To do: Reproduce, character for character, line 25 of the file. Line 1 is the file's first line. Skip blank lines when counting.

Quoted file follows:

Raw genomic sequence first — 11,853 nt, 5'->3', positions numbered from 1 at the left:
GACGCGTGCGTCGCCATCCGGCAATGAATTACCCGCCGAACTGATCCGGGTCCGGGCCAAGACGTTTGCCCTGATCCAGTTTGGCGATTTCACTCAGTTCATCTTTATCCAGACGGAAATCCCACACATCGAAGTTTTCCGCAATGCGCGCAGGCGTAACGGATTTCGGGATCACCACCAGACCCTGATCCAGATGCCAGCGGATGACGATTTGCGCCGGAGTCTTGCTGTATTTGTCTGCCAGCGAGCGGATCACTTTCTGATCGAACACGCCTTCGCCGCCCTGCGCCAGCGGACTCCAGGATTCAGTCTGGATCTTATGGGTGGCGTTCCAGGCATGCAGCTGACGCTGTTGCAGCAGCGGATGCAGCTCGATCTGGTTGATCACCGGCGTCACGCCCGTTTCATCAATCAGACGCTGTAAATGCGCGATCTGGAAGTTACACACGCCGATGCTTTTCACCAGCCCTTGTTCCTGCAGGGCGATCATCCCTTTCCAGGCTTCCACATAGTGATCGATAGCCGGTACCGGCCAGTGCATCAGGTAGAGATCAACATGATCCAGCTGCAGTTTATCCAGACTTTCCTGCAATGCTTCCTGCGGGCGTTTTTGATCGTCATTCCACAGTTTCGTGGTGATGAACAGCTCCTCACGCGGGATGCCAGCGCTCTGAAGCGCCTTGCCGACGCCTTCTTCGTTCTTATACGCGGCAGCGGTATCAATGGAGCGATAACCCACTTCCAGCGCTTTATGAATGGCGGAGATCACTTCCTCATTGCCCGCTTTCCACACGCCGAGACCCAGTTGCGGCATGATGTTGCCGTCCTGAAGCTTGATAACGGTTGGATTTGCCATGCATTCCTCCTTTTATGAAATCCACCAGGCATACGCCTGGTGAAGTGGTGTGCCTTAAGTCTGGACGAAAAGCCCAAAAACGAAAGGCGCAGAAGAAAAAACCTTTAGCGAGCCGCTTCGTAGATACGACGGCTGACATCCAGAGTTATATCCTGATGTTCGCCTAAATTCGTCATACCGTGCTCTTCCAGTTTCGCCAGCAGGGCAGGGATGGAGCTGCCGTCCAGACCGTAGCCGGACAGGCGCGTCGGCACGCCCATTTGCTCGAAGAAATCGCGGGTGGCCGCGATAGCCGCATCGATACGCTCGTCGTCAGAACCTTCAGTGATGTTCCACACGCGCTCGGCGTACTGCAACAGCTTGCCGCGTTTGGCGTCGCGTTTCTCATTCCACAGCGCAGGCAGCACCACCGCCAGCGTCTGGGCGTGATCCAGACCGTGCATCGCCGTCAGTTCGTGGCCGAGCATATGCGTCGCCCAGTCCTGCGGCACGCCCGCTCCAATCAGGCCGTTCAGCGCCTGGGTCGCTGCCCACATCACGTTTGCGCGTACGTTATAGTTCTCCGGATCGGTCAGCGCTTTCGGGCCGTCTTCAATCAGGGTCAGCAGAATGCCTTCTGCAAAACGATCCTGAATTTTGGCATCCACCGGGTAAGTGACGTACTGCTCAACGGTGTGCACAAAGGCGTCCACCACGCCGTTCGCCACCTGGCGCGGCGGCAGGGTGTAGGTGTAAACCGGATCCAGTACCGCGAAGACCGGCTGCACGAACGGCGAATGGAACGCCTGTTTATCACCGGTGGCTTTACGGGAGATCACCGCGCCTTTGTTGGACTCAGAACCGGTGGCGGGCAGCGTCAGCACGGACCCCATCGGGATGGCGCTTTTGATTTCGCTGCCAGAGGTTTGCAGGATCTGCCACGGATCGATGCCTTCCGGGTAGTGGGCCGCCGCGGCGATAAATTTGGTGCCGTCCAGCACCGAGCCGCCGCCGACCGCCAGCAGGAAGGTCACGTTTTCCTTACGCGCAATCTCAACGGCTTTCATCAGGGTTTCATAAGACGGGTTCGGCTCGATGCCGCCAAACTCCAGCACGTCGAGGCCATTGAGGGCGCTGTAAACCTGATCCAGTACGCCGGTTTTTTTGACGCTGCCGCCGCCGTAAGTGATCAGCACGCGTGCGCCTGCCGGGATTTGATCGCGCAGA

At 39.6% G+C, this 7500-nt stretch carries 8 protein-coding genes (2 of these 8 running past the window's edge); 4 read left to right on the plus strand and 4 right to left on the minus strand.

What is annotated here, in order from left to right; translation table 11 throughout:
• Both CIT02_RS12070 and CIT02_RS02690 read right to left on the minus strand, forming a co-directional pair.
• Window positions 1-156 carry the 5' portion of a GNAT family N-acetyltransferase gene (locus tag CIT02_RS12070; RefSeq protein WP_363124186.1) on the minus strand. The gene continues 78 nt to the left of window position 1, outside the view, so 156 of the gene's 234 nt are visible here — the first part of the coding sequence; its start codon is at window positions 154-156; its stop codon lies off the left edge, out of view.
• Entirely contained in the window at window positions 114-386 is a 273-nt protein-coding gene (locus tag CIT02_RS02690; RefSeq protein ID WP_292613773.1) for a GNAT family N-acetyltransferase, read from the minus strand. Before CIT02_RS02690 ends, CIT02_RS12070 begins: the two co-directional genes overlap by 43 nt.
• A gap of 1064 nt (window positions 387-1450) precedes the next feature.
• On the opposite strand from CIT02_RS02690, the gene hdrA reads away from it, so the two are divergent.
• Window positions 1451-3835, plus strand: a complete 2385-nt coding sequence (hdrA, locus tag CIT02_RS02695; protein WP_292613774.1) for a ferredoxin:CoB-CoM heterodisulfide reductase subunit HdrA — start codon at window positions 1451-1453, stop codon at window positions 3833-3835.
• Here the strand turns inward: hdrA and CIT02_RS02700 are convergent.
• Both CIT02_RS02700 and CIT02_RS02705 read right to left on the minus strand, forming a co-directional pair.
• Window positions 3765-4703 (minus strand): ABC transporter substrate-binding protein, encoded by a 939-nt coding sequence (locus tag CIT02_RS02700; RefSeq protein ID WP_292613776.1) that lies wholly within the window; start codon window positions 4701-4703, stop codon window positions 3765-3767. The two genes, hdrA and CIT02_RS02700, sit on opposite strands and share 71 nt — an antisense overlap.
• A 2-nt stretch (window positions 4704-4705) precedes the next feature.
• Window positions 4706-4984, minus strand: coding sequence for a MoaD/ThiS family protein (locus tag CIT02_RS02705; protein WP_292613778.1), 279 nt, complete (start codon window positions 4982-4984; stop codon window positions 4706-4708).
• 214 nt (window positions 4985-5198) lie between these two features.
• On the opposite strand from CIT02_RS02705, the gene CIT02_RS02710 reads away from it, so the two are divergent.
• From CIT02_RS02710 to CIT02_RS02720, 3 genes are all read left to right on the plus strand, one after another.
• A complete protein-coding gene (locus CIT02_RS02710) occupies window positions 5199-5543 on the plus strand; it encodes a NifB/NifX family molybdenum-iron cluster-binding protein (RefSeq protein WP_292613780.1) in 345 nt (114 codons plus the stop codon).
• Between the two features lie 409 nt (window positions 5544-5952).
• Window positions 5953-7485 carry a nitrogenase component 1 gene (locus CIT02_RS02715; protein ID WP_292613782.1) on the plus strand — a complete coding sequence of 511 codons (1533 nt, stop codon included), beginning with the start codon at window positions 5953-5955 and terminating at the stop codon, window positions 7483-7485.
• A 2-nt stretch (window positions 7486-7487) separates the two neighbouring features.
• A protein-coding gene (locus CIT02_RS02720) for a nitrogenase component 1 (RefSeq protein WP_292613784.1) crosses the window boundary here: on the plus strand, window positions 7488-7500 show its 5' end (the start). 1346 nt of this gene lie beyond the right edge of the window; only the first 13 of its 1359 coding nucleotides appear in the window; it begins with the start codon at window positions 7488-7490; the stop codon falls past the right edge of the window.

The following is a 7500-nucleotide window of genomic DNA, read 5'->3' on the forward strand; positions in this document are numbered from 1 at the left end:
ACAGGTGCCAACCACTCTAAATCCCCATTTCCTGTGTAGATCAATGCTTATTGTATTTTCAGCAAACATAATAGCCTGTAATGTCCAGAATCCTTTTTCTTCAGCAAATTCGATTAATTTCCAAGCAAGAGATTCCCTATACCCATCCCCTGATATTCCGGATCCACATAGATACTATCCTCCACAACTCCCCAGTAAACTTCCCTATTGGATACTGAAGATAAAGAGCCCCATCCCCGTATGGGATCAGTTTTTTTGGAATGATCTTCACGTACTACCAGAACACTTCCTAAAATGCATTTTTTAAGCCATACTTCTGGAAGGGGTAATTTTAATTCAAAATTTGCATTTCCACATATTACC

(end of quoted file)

ACAGGTGCCAACCACTCTAAATCCCCATTTCCTGTGTAGATCAATGCTTATTGTATTTTCAGCAAACATAATAGCCTGTAATGTCCAGAATCCTTTTTCTTCAGCAAATTCGATTAATTTCCAAGCAAGAGATTCCCTATACCCATCCCCTGATATTCCGGATCCACATAGATACTATCCTCCACAACTCCCCAGTAAACTTCCCTATTGGATACTGAAGATAAAGAGCCCCATCCCCGTATGGGATCAGTTTTTTTGGAATGATCTTCACGTACTACCAGAACACTTCCTAAAATGCATTTTTTAAGCCATACTTCTGGAAGGGGTAATTTTAATTCAAAATTTGCATTTCCACATATTACC